8 Uncoordinated Urban Expansion and Income Characteristics of Expansion Areas
Differences on housing prices can also be observed in housing characteristics. The northern side, not only have the greatest housing values, but also the bigger properties in terms of number of bedrooms and number of bathrooms. While the northern region has, at the median, three bedrooms, the rest of the city only has two. In terms of number of bathrooms, properties in the north have, at the median, two bathrooms, while the rest of the city only has one. 51,000 observation Spatial

9 Growing Distance between Jobs and Housing in Guadalajara
Population and job density by distance to city center, Guadalajara

10 This spatial mismatch often results in wasteful commuting and also higher reliance on private cars.
According to one of these OECD data bases, the average US citizen only commutes 25min per day (or 125min per week), while the OECD average is about 38min per day (i.e. 190min per work week = 3.17hours). In this comparison, our numbers for Mexico do not fare very well. Mexico is not included in this database. Source: ENUT, INEGI. Source: SIMBAD (State and municipal datasets system), INEGI. Spatial

11 In the case of Guadalajara
Commuting time and household expenditure on commuting: origin-destination survey and its analysis is on the way. Limitation for statistically representative data

12 Uncoordinated housing development in urban periphery has led to high level vacant houses
In 2010, more than 22.7m housing units in cities (over 73% of all housing units) 14.4% of these units are vacant Vacant housing per 100,000 inhabitants by city type, 2010 Vacant housing per 100,000 inhabitants by region, 2010 avg.: 4,640 avg.: 4,640 Vacant housing reaches 3,280,211 units (total housing units in urban areas in 2010: 22,758,848) Source: Population Census, INEGI. Spatial

13 Business as Usual Scenario Business as Usual Scenario
Cost of infrastructure provision and maintenance is much higher with current urban footprint Case Study for Los Cabos Assuming that Los Cabos will have 600k inhabitants in 2040 Vision scenario uses higher densities  45% area less than BAU scenario Business as Usual Scenario Vision Scenario ROADS E WATER DRAINAGE MX$ 219,433m 33,740 units -67% Business as Usual Scenario Vision Scenario WATER DRAINAGE MX$ 6,134m -67.6% E WATER DRAINAGE ROADS MX$ 72,245m 11,844 units Vision scenario uses higher densities, 45% area less than BAU (i.e. 13,219 hectares smaller) MX$ 1,986m CONSTRUCTION COSTS MAINTENANCE COSTS Source: SEDESOL. Spatial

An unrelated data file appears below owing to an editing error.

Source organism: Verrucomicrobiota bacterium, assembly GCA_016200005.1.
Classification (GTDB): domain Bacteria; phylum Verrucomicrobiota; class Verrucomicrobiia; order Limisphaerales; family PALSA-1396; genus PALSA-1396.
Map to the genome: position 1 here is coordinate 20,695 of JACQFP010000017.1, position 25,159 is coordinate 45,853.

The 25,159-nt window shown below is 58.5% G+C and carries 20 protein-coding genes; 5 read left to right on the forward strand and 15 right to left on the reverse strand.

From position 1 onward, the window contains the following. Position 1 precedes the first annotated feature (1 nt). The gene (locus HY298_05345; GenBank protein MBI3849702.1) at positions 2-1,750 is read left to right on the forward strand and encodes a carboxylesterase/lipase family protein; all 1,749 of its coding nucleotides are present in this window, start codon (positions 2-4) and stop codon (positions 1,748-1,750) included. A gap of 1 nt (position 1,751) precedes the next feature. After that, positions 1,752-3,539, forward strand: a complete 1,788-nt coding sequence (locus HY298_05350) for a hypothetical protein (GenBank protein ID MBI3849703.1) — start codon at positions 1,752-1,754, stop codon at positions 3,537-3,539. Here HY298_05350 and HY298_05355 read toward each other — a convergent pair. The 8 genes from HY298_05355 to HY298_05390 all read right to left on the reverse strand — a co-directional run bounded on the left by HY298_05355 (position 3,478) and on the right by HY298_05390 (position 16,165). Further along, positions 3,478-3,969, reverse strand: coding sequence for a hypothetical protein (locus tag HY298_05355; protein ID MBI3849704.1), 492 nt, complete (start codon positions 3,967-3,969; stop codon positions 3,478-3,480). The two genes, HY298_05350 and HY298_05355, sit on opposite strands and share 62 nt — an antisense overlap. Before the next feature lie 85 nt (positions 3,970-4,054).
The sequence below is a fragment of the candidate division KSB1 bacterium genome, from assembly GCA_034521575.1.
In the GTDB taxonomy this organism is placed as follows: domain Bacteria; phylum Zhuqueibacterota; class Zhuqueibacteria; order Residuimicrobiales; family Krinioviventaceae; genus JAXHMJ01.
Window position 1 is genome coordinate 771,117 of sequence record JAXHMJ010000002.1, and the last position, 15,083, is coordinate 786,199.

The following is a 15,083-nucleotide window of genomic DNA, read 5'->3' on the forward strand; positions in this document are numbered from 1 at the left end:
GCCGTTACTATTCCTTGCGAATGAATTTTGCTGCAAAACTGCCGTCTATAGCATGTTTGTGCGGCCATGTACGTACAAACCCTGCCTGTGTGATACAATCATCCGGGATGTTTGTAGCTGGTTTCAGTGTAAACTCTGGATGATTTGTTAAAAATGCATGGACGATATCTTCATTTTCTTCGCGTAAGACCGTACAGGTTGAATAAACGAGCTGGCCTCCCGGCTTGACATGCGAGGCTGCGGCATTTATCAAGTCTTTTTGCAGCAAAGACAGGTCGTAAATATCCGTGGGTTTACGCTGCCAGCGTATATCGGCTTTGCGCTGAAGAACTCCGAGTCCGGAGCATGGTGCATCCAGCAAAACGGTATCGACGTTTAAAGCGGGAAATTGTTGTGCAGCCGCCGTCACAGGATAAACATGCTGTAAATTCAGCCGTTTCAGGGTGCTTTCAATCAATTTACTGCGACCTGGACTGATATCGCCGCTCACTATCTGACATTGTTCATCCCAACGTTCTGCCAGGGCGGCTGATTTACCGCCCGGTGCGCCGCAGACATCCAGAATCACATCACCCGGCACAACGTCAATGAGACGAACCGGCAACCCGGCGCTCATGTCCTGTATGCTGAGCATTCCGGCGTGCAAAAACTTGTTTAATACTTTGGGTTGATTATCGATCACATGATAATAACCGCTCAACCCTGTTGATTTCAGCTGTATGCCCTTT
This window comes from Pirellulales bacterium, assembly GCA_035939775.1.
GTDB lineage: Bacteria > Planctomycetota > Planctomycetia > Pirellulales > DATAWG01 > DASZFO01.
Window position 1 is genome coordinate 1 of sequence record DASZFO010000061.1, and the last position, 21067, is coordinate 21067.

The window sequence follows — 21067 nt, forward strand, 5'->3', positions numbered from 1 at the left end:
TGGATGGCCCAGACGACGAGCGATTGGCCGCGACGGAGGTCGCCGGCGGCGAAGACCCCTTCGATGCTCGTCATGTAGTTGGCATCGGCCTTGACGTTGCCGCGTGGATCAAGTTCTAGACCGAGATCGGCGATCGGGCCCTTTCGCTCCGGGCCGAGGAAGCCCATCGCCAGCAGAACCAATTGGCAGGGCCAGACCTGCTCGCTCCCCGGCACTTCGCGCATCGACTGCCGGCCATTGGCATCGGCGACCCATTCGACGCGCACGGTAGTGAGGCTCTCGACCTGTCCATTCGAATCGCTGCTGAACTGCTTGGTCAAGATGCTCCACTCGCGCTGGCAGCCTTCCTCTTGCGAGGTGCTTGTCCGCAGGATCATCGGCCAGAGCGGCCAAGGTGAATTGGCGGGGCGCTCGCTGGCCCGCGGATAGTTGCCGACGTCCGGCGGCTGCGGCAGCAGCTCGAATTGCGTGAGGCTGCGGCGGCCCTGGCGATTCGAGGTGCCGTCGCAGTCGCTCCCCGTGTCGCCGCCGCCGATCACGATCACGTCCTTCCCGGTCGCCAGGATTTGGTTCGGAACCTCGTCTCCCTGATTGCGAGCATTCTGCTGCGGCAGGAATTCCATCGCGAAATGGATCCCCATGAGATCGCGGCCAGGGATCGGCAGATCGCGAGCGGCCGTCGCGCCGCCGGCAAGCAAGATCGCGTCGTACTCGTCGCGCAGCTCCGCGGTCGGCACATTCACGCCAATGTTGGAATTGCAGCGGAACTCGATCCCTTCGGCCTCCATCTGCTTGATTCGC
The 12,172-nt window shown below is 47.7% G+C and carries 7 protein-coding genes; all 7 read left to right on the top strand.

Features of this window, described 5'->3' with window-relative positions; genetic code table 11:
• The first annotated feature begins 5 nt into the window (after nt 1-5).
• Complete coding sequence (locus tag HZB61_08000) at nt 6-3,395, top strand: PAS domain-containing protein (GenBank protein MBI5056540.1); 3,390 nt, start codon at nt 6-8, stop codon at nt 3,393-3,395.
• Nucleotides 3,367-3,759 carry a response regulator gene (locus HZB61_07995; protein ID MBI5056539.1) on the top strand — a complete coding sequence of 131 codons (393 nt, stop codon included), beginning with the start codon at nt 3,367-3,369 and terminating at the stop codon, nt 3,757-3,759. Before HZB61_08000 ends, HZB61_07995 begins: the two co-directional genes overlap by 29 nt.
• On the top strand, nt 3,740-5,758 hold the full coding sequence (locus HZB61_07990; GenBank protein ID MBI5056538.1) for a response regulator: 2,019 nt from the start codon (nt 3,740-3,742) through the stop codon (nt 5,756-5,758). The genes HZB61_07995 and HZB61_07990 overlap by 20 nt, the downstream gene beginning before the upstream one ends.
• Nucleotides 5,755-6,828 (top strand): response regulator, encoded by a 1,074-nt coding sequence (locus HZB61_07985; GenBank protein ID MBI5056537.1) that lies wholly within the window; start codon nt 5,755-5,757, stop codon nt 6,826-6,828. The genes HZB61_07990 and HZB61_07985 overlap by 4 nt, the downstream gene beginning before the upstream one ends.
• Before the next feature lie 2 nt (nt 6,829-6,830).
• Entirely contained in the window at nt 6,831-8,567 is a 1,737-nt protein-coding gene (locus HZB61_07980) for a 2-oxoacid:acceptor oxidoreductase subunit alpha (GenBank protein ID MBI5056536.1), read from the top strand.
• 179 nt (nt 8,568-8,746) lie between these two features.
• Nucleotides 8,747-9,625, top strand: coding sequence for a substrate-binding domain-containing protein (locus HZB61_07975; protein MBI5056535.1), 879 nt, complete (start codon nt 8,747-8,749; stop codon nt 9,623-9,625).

Urban sprawl also has important implications on transport costs and CO2 emissions BAU Scenario Vision Scenario Business as Usual Scenario Vision Scenario CONSTRUCTION - 19,446t CO2 LIGHTNING-15t TRANSPORT – 789t CO2 20,249 tons CO2 -41.3% PUBLIC – MX$ 885m PRIVATE – MX$ 528m MX$ 1,413m -47.7% CONSTRUCTION - 11,297t CO2 LIGHTNING-8t TRANSPORT – 576t CO2 11,881 tons CO2 PUBLIC – MX$ 536m PRIVATE – MX$ 203m MX$ 739m CO2 emissions related to construction  flow emissions to Transport vs. one-off emissions for construction  what are the blind spots COSTS FOR PUBLIC AND PRIVATE TRANSPORT CO2 EMISSIONS Source: Centro Mario Molina, Ciudades: Merida. Escenarios de Crecimiento, 2014. Spatial

15 Economic density matters for service industry, giving a reason for more compact development.
Density and Manufacturing Productivity Correlation between density, manufacturing and service shows opposite trends Economic density matters for service sector for economic spill-over effects, flow of knowledge and R&D, while manufacturing sector is driven by cheaper labor and land. Promoting high-density and compact development is relevant to cities with emerging service sector. Density and Service Productivity Heterogeneity of economic structure and spatial form makes analyzing the linkage of the two difficult, but a few observations can be drawn. Correlation between density, manufacturing and service shows opposite trends Economic density matters for service sector for economic spill-over effects, flow of knowledge and R&D, while manufacturing sector is driven by cheaper labor and land. High-density/compact development may be not be suitable for certain industries. As such, rigid policy limiting urban growth may not be the optimal solution to respond to market force. Instead, focus on better connectivity to reduce distance of spatial dispersion and forward looking/flexible urban planning for future spatial expansion. Productivity